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Netflix has started the legal battle to fight Net Neutrality Repeal

“This is the start of a long legal battle. Netflix stands w/ innovators, large & small, to oppose this confused FCC order,” the company tweeted quickly after the FCC voted on the measure.

We’re frustrated in the decision to gut #NetNeutralityprotections that ushered in an unparalleled era of innovation, creativity & civic engagement. This is the beginning of a long legal battle. Netflix stands w/ innovators, large & small, to oppose this misguided FCC order.

The FCC voted 3-2 along party lines Thursday to fight its 2015 Open Internet Order, which required internet service providers to treat all websites fairly, banning them from blocking, slowing down or promoting up access to special content.

Public interest gatherings have already vowed to challenge the move in court, and Democrats plan to push law.

Numerous Democratic legislators took to social media to oppose the judgment, and New York Attorney General Eric Schneiderman said he is accusing the FCC to block the repeal from going into effect.

FCC Chairman Ajit Pai and others in favor of the resolution argued the deregulation of the internet would spur reform, and that the Federal Trade Commission would have the influence to sue providers who violate competition on the web.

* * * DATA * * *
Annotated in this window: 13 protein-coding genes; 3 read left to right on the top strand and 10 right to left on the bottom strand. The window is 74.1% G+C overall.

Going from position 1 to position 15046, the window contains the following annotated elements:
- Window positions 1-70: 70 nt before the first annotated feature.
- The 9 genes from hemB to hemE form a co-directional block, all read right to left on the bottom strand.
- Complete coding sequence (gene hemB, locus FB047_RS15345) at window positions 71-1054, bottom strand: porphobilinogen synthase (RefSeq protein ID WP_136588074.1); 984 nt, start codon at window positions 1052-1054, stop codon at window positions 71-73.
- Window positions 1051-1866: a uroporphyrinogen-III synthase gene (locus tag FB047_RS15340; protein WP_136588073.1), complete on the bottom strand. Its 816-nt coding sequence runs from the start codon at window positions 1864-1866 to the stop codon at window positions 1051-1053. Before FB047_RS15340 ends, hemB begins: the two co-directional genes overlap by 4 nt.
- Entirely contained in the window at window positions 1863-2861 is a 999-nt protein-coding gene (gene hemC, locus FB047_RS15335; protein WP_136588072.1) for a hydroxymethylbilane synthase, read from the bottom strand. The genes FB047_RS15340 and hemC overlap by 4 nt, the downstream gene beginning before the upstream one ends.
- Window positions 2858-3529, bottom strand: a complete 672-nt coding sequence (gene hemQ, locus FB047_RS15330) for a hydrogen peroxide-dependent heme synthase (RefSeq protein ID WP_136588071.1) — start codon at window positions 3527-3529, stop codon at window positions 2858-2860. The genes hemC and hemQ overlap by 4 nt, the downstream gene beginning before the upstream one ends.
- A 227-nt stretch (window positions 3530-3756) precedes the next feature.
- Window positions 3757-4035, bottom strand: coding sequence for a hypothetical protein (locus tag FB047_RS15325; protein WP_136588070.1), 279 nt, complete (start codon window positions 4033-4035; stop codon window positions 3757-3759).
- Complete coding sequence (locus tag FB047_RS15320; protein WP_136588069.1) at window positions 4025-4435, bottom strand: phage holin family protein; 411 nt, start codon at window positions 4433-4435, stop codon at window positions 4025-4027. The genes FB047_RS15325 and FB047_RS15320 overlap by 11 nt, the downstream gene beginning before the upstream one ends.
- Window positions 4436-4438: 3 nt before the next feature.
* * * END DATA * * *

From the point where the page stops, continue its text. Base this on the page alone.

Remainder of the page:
Even with the rollback of net neutrality, ISPs will not likely take any proactive steps to block sites or charge content companies or customers fees because of the “political risks” that by doing so they would invite future administration, MoffettNathanson’s Craig Moffett wrote in a research note.

“Net neutrality is really simply a monetary dispute over interconnection pricing,” Moffett wrote. “Would-be buyers of interconnection” i.e., the likes of Netflix and Google “want the value to be set at zero or close to it. Would-be sellers ISPs want there to be an original price.”

With net neutrality advocates looking to keep the issue alive, according to Moffett, investors in cable and telecom funds are still facing ambiguity about which way the rules will ultimately play out.

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